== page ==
You might want to grab a refreshing beverage, as this entry may be a long one.
It was a rather light City Commission agenda last Tuesday. The "meaty" item was the Gateway Zoning District 1st reading regarding a change in maximum density from 20 (with a possible City Commission bonus of 10 additional units an acre for public benefit) to 30, with the same bonus provision - bringing the total allowable up to 40. The Commission ended up turning it down on a vote of 3-2, with Lowe, Jennings and Drautz in the majority.
Now, how did we end up passing this way again? It was only early this year when the Gateway zoning district was established along 6th Avenue South and 10th Avenue North.
Let's go back to the whole Gateway initiative that has had a life span of at least 3+ years. This really represented a joint effort between the Planning and Zoning Board and the Community Redevelopment Agency (CRA). We worked together to improve the appearance and the long term economic viability of the area along both of our major east/west roads leading from I-95. The CRA portion was primarily the physical improvement of the right-of-way and we see the result of the first phase of that coming to a completion now in the form of our 6th Avenue South improvements.
The Planning Board's task was to create a regulatory framework in terms of a new zoning district that would buffer the interior neighborhoods along these major thoroughfares, encourage the assemblage of smaller lots into larger parcels, provide incentives for the redevelopment of the corridor with increase density (the former zoning as capped at 7 units to an acre, but the district allowed a mix of uses which included professional office) and provide design standards and limitations. These limitations really represented a "form based" zoning district - unique in the City and growing in popularity nationwide - that allowed for some predictability in the types of structures allowed in the district.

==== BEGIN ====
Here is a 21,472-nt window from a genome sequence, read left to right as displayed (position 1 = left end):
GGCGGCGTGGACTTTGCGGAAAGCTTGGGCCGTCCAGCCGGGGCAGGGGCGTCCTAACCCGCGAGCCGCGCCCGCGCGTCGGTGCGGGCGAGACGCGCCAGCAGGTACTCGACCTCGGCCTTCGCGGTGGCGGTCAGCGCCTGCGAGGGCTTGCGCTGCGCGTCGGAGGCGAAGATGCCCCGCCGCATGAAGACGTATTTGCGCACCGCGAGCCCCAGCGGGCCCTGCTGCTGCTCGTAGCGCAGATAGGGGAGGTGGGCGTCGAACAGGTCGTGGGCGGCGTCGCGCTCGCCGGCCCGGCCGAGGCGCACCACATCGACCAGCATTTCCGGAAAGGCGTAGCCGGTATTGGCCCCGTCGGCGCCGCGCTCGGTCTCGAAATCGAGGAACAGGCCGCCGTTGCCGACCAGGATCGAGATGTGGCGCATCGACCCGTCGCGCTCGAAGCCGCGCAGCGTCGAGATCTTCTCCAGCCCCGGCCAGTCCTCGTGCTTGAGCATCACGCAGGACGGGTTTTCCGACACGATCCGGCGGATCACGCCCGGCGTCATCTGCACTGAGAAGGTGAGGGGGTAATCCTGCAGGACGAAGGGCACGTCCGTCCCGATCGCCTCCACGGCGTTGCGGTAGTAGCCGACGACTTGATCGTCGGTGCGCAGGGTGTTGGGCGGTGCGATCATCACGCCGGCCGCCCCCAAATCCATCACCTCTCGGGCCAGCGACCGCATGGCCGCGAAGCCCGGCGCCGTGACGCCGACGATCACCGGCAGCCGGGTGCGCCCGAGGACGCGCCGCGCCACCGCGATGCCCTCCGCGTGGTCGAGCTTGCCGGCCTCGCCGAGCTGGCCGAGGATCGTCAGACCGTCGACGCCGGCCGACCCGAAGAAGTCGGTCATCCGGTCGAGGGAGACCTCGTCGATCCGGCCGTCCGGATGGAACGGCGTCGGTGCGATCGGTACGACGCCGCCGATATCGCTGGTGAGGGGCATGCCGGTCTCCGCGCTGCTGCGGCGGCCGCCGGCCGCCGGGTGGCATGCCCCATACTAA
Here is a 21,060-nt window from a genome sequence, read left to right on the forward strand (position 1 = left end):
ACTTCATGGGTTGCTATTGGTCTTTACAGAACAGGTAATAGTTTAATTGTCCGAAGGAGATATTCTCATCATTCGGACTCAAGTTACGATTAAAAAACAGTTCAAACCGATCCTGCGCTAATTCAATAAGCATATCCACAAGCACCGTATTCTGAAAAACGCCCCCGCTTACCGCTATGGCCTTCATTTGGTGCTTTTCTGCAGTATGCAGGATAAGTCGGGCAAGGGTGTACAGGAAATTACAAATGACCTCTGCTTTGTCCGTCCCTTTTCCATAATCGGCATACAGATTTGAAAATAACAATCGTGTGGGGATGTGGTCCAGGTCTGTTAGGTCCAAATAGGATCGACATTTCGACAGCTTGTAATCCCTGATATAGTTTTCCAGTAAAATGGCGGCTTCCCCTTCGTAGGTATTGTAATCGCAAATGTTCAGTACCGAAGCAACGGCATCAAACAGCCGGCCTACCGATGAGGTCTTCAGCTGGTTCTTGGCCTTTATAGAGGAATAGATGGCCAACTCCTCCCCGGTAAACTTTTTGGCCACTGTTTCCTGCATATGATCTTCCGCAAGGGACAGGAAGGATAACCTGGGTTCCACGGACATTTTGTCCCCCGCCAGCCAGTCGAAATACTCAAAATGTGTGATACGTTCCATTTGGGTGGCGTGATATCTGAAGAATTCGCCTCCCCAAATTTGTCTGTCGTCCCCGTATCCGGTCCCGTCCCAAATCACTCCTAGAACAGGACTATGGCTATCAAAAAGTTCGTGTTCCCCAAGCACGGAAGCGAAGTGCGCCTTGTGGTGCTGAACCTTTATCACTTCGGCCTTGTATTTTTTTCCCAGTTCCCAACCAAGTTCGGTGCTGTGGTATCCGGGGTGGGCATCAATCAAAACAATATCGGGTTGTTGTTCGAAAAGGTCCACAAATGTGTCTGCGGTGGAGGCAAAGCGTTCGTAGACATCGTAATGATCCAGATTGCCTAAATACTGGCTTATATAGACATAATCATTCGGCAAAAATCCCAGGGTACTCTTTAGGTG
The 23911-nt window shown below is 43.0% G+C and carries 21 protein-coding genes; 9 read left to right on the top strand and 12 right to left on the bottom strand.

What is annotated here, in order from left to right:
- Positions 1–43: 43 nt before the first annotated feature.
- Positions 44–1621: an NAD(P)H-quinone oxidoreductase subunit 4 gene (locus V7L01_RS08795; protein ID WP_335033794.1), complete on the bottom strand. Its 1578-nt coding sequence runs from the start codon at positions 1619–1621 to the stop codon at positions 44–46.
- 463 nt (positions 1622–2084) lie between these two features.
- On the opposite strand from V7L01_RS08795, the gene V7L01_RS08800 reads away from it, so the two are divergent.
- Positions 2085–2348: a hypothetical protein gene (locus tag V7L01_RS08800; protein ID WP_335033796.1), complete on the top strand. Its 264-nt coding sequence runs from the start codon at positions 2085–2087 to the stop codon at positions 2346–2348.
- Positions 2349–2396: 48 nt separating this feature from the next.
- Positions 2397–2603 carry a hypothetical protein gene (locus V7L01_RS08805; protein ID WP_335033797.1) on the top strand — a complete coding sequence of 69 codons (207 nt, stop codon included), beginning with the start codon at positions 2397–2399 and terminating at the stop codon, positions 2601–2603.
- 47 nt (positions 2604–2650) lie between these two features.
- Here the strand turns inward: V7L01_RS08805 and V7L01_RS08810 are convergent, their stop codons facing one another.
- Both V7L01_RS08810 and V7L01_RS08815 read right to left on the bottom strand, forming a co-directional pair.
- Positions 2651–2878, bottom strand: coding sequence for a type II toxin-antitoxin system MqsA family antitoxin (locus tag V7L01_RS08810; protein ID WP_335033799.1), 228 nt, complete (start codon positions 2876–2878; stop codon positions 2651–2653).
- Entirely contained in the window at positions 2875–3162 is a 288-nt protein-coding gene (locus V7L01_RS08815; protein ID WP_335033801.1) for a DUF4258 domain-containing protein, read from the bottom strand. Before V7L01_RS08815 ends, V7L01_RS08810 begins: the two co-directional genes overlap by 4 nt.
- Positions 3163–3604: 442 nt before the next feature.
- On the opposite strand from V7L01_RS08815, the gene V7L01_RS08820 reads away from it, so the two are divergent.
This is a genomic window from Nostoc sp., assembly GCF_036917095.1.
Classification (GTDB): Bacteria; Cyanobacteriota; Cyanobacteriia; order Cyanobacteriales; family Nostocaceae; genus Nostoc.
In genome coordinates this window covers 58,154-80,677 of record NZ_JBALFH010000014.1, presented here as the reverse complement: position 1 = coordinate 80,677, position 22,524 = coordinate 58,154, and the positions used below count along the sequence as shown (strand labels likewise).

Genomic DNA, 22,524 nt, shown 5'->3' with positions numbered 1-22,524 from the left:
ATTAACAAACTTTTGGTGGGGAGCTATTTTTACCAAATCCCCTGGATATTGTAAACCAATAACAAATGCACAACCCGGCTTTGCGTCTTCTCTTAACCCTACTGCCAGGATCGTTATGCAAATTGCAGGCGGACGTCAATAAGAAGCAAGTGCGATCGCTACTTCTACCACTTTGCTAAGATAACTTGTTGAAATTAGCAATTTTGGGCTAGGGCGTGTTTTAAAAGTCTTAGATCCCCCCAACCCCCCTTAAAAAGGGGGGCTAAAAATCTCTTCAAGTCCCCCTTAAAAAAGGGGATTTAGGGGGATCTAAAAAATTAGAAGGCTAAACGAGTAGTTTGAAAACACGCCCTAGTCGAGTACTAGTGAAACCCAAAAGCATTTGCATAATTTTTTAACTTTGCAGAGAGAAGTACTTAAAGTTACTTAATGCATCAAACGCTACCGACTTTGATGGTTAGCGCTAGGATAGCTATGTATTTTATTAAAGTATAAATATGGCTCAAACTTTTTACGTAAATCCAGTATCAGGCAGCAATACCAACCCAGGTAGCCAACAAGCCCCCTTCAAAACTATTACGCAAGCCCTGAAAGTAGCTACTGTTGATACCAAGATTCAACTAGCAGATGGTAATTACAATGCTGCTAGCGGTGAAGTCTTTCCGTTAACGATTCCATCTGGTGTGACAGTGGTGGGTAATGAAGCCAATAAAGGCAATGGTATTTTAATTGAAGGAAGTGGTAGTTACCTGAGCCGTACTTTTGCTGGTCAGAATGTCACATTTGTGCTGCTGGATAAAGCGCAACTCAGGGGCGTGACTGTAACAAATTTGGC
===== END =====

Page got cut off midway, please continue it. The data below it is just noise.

If you really want to get into the "nuts and bolts" of the district, you can go to municode.com, look up the Lake Worth Code of Ordinances. Under Zoning, Chapter 23, you will find the regulations for the Gateway zoning district.
One of the major features of the zoning district is that it allows for greater height along the 6th and 10th Avenue frontages, along with the possibility of commercial uses on the first floor. The allowable height and the variety of uses is increasingly restricted as one goes further north and south in the blocks that line both avenues, creating a transition to the surrounding residential neighborhood. Height along the avenues is a minimum of two stories, with a maximum of three. A total of five stories are possible, if granted by the City Commission for the provision of certain public benefit items.
At the time that the Planning Board made its original recommendation (about a year ago), we had a protracted discussion regarding what the maximum allowable density along these corridors. I must say too that the creation of the Gateway zoning district was a subject of many of our meetings and the CRA as well - over at least a three year period. Likewise, much effort was made to educate the public in other forums regarding the creation of this new zoning district and the public improvements to be undertaken by the CRA.
Back to our story: After much discussion, the Planning Board was really torn between allowing 20 or 30 units to an acre, with the bonus of 10 units an acre possible. As I remember, we erred on the side of 30 units to an acre in order to provide the greatest incentive for redevelopment and realizing that there were other significant controls on development that would limit the intensity of development.